Student Counsel

Last week, Israel’s Ambassador to the United States, Michael Oren, was persistently interrupted and heckled as he gave a speech at the University of California-Irvine.

Among the shout-outs was this gem: “Michael Oren! Propagating murder is not free speech!”

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As the Jerusalem Post reported, this barb “closely resembled part of a statement released by the university’s Muslim Student Union (MSU) prior to and against Oren’s appearance.” Ultimately, 11 protesters were reportedly arrested for their behavior.

We know that emotions about the Middle East conflict run high on college campuses. It’s normal and noble for young adults to be concerned about social justice, and certainly death and destruction around the world are natural targets of their angst relative to the often-woeful human condition. But we are very concerned that Jewish students, seeing the virulence spewed toward Israel by many otherwise open-minded students, might feel embarrassed or lack the talking points to combat distortions and fabrications.

So here are a few questions to be raised when terrible things are being hurled about with regard to Israel:

1. While any deaths are of course terrible, why are the Arab-Israel conflict deaths singled out when Muslims are killing vastly more Muslims than die at the hands of Israelis?

In 2007, Daniel Pipes and Gunnar Heinsohn published a very important and telling list. In an article titled “Arab-Israel Fatalities Rank 49th,” the authors place Middle East deaths in the context of the world’s conflicts since 1950. Far down the list is the Arab-Israeli conflict, to which the authors ascribe 51,000 deaths, about 70 percent of them on the Arab side.

Yet according to the authors’ estimates, 11 million Muslims were killed in conflicts from 1950-2007, with 90 percent of those deaths being inflicted by Muslims upon Muslims. In other words, intra-Islamic deaths are over a hundred fold those of Palestinians and Arabs who have died in conflict with Israel.

2. Why do Islamists frequently refer to the plight of Palestinians as a “genocide” when the population in the territories has grown from 1 million to over 3.8 million in the last half century?

The West Bank and Gaza growth numbers are startling–they doubled from 1 to 2 million from the mid-1900s to 1990, and now they are on the verge of doubling again.

And if the estimate of 10 million Palestinians worldwide is accurate, the deaths at Israeli hands amount to less than 1 percent. Contrast this with 40 percent of worldwide Jewry, and two thirds of European Jewry, that perished in the Holocaust.

3. Why do Palestinian apologists believe that Israel has it in for Arabs and Palestinians?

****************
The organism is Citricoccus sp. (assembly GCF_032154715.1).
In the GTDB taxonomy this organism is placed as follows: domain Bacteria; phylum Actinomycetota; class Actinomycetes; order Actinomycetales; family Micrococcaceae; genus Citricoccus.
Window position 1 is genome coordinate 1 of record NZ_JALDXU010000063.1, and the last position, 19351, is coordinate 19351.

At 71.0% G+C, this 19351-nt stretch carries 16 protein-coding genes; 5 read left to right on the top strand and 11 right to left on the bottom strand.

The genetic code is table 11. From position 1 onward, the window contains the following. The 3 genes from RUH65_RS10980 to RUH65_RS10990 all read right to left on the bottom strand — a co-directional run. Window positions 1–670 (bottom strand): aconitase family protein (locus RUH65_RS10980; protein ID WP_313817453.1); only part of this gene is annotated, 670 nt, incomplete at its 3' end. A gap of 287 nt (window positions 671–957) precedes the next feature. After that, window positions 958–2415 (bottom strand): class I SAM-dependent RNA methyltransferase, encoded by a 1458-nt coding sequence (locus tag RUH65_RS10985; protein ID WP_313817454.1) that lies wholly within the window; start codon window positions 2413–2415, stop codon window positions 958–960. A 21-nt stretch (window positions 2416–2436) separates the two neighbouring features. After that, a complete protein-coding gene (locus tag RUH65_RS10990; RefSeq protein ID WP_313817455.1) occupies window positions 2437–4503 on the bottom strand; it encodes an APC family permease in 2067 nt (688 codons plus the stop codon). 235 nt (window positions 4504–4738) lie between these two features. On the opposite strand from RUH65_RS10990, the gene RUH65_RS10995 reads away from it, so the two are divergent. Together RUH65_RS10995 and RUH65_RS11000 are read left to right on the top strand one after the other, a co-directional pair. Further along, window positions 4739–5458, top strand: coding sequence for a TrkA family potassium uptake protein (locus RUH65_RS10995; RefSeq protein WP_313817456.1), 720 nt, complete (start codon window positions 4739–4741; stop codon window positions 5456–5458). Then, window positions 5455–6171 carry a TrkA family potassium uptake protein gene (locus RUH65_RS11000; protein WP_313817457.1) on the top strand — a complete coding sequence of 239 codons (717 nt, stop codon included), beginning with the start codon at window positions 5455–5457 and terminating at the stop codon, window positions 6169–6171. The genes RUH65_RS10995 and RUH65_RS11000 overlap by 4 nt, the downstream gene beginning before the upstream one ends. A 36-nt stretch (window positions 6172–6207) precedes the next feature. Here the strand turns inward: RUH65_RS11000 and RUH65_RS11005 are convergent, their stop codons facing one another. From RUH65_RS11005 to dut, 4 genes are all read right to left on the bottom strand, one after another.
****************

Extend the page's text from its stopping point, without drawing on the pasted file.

This is a mixed bag. There’s no question that Arabs and Palestinians in Israel have far better legal status than their brethren in most other Arab nations. On one hand, in the Israeli democratic system, Arabs and Palestinians, who comprise about 20 percent of Israel’s population, have the right to vote. They have the right to hold public office and 10 percent of the seats in the Knesset is currently held by Arab parties. Arabic is a co-national language with Hebrew, and the national education system has a branch for each language. On the health front, infant mortality rates have improved dramatically in the last 40 years, dropping almost fourfold and are vastly superior to the rates in many, if not most, Arab nations. And despite continuing social issues and stalls in the peace progress, there have been decent economic growth figures in certain West Bank cities, including Jenin, formerly a terrorist hotbed.

On the other hand, it is absolutely true that Arabs experience discrimination, unemployment and educational inequities at higher levels than their Jewish counterparts in Israel, and these inequities must be addressed in much more substantial ways than they have been to date. Health care remains underfunded and infant mortality is still double that of the Jewish population. There is a lot more work to be done.

4. Why do those defending Palestinians vis- à-vis Israel not insist on legitimate political leadership rather than a party (Hamas) which continues to espouse the destruction of Israel as one of its goals and uses military tactics that are almost exclusively directed at civilians?

On the heels of Operation Cast Lead, many sources, including the blatantly biased Goldstone Report of the United Nations, blasted Israel for targeting civilians. But Hamas and its followers for years had sent rockets, upward of 6,000, into Israel with no military targeting whatsoever. Moreover, Hamas’ military operations are almost exclusively mixed in with the civilian population, and there has never been one iota of attempt by Hamas to distinguish between civilian and military targets. Contrast this with the cell phone calls, texts and faxes sent by IDF forces into Gaza before many of their attacks during Cast Lead. There is no evidence that any such efforts have ever been made by Hamas.